Stephan Bergler (c. 1680 – 1746[1]) was a Transylvanian Saxon classical scholar, scientific editor, and antiquarian.


Born in Kronstadt (Transylvania), he studied at the University of Leipzig, after which he went to Amsterdam, where he edited the works of Homer and the Onomasticon of Julius Pollux. Subsequently, in Hamburg, he assisted the major bibliographer Johann Albert Fabricius in the production of his Bibliotheca Graeca and his edition of Sextus Empiricus.[2]

He found a permanent post in Bucharest as secretary to the Prince of Wallachia, Nicholas Mavrocordato, whose work Περὶ τῶν καθηκόντων (De Officiis) he had previously translated for Fritzsch, a Leipzig bookseller, by whom he had been employed as proofreader and literary hack. In Mavrocordatos' library, Bergler discovered the introduction and the first three chapters of Eusebius's Demonstratio Evangelica. In addition to writing numerous articles for the Leipzig Acta Eruditorum, Bergler edited the editio princeps of the Byzantine historiographer Genesius (1733), and the letters of Alciphron (1715),[3] which contained 75 letters published for the first time.[2]

He died in Bucharest, and was buried at his patron's expense. According to another account, on his patron's death in 1730,[1] Bergler, finding himself without means, left for Istanbul, and died there c. 1740. He is said to have become a convert to Islam[1] — this report was probably a mistake for the undisputed fact that he embraced Roman Catholicism.[2] His edition of Aristophanes was published after his death by the Younger Burman in 1760.[1]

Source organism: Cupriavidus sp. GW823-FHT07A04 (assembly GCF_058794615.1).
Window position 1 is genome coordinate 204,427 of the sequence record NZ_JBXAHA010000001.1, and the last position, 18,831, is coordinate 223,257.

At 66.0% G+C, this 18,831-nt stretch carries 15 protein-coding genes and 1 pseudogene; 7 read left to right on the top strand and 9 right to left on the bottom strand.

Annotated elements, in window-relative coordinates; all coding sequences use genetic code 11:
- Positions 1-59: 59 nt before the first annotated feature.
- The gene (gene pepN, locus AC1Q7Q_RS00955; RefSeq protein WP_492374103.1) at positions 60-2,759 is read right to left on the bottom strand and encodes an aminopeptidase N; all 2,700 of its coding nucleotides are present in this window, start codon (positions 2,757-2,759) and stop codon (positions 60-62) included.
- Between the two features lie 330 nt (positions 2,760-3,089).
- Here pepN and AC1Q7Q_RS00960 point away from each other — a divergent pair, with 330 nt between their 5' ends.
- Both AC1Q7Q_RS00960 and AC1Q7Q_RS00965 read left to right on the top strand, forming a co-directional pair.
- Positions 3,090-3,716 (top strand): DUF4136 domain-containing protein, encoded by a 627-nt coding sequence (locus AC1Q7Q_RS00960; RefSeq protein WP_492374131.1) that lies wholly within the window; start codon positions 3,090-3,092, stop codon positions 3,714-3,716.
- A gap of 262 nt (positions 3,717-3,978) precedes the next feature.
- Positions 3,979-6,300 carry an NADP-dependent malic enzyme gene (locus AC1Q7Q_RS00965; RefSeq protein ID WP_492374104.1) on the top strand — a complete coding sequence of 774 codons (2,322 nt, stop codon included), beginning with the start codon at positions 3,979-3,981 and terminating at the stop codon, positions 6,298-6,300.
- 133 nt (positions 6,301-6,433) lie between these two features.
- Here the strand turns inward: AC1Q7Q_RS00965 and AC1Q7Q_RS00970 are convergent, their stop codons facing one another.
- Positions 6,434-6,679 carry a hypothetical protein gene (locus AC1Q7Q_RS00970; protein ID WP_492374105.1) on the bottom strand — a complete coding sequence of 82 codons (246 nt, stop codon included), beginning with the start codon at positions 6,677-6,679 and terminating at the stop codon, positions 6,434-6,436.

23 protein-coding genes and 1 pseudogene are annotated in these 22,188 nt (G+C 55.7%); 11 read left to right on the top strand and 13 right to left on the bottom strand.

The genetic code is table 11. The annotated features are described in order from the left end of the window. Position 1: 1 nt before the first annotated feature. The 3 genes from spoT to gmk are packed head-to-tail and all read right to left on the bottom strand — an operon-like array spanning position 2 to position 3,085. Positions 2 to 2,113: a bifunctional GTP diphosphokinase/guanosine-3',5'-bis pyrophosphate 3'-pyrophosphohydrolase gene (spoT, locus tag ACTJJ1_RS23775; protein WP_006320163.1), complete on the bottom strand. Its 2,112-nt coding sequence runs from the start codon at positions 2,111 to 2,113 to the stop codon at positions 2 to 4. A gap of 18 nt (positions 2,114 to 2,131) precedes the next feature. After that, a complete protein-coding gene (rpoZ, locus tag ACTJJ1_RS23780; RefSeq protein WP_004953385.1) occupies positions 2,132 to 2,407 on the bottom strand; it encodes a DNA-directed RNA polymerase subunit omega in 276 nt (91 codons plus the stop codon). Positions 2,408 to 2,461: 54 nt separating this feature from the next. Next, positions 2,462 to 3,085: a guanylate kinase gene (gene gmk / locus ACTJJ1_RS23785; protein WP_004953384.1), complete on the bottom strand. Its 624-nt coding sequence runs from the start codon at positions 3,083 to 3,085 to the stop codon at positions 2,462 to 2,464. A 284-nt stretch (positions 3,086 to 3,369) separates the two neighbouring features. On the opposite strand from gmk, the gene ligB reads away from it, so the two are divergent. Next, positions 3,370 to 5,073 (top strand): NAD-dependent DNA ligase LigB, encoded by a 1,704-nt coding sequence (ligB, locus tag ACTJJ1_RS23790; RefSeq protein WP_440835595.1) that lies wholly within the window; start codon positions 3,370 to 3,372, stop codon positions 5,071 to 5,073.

Encyclopædia Britannica (11th ed.) characterizes Bergler's life as "wild and irregular,"[4] and says he made enemies due to his allegedly cynical manners.


  1. ^ a b c d Sandys, John Edwin (17 Feb 2011). A History of Classical Scholarship: The Eighteenth Century in Germany and the Nineteenth Century in Europe and the United States of America. Cambridge: Cambridge University Press. p. 3. ISBN 978-1-108-02708-3. Retrieved 28 March 2022.
  2. ^ a b c  One or more of the preceding sentences incorporates text from a publication now in the public domainChisholm, Hugh, ed. (1911). "Bergler, Stephan". Encyclopædia Britannica. Vol. 3 (11th ed.). Cambridge University Press. p. 774.
  3. ^ Biraud, Michèle (26 Nov 2018). The Letters of Alciphron: A Unified Literary Work?. Leiden, Netherlands: BRILL. p. 22. ISBN 978-9-004-38338-8. Retrieved 28 March 2022.
  4. ^ Chisholm 1911.